Frank Moore, angling and conservation legend, passes away

Frank Moore, WWII Veteran, on the North Umpqua River in Oregon.

Longtime proprietor of the Steamboat Inn was instrumental in protecting the iconic North Umpqua River

The world of fly-fishing and conservation has lost a giant. 

Frank Moore, a legendary angler and advocate for Oregon’s North Umpqua River, died Sunday. 

He was 98. 

A decorated World War II veteran who fought on the beach at Normandy on D-Day, Moore settled in the small logging town of Roseburg, Ore., with his wife, Jeanne, after the war.  

While running a small café in town, Moore still found time for frequent evening fishing excursions to the North Umpqua, where he became enthralled with the silvery wild steelhead that finned in the river’s azure runs. 

So began a lifelong love of the river, one spent not just chasing steelhead but fighting to protect the water they called home.  

As he learned the river, Moore soon parlayed his love of steelhead into a part-time job guiding for Clarence Gordon, who ran a fishing camp and had a small store in Steamboat. The Moores bought the business in 1957 and established the Steamboat Inn, where they hosted thousands of guests over the years. 

In the early 1970s, two of those guests were advertising and film executives Dick Snider and Hal Riney, who stopped at the Inn for a short visit on their way to a planned fishing trip in British Columbia. They never made it to Canada. Instead, they spent their vacation with Moore, who guided them around the area and showed them how poor logging practices were damaging the river. 

Frank Moore casts on the North Umpqua with longtime friend Dean Finnerty. (Trout Unlimited file photo by Joshua Duplechian)

“Frank was not opposed to logging at all,” remembered Dean Finnerty, TU’s Wild Steelhead Initiative manager and a longtime friend. “He just wanted it done a reasonable manner.” 

After Snider and Riney produced “Pass Creek,” a short movie about threats to the river from logging, Moore would fly in his single-engine Cessna to angling club meetings throughout the region to show the movie and discuss the threats. That helped lead to passage of the Forest Practices Act, critical legislation for protecting watersheds.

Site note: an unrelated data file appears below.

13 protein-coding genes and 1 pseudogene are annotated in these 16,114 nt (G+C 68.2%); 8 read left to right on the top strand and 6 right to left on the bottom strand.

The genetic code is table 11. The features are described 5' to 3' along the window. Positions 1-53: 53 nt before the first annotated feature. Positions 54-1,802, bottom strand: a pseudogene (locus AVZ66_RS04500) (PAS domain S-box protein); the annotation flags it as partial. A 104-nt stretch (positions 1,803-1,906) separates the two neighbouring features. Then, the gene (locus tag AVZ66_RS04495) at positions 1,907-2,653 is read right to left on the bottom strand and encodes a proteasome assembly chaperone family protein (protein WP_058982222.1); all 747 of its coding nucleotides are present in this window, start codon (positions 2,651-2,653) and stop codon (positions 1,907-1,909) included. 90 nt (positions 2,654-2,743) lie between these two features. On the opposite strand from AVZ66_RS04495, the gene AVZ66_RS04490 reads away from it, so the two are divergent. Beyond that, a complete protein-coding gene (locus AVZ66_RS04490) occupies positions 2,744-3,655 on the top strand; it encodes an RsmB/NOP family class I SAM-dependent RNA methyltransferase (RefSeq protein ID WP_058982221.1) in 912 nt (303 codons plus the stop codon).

Moore was also a key player in the establishment of the famous fly-only fishing stretch of the North Umpqua, something he felt was needed to protect fish from heavy pressure after a highway was built along the river. 

Jeanne Moore, who survived him, was an active conservationist and an expert botanist. Her discoveries of rare plants in the watershed helped lead to the designation of 1,800 acres as a Natural Research Area. 

Though they sold the Steamboat Inn in 1975, the Moores remained a fixture in their community. Tragically, their home on a hill above the river was among many destroyed in a 2020 wildfire that burned more than 130,000 acres. 

The couple’s legacy as stewards and advocates for their beloved river was cemented in 2019 with the establishment of the Frank and Jeanne Moore Wild Steelhead Management Area, which enhanced protections for nearly 100,000 acres of the watershed.  

“Frank Moore was a giant of conservation,” said TU President and CEO Chris Wood. “Few have given as much to protect the North Umpqua, and their beloved Steamboat Creek, than Frank and Jeanne Moore. Their legacy will live on in the many lives they made better, and the lands and waters they made better.” 

By Mark Taylor. A native of rural southern Oregon, Mark Taylor has lived in Virginia since serving a stint as a ship-based naval officer in Norfolk. He joined the TU staff in 2014 after a 20-year run as a newspaper journalist, the final 16 as the outdoors editor of the Roanoke Times. A graduate of Northwestern University, he lives in Roanoke with his wife and, when they're home from college, his twin daughters.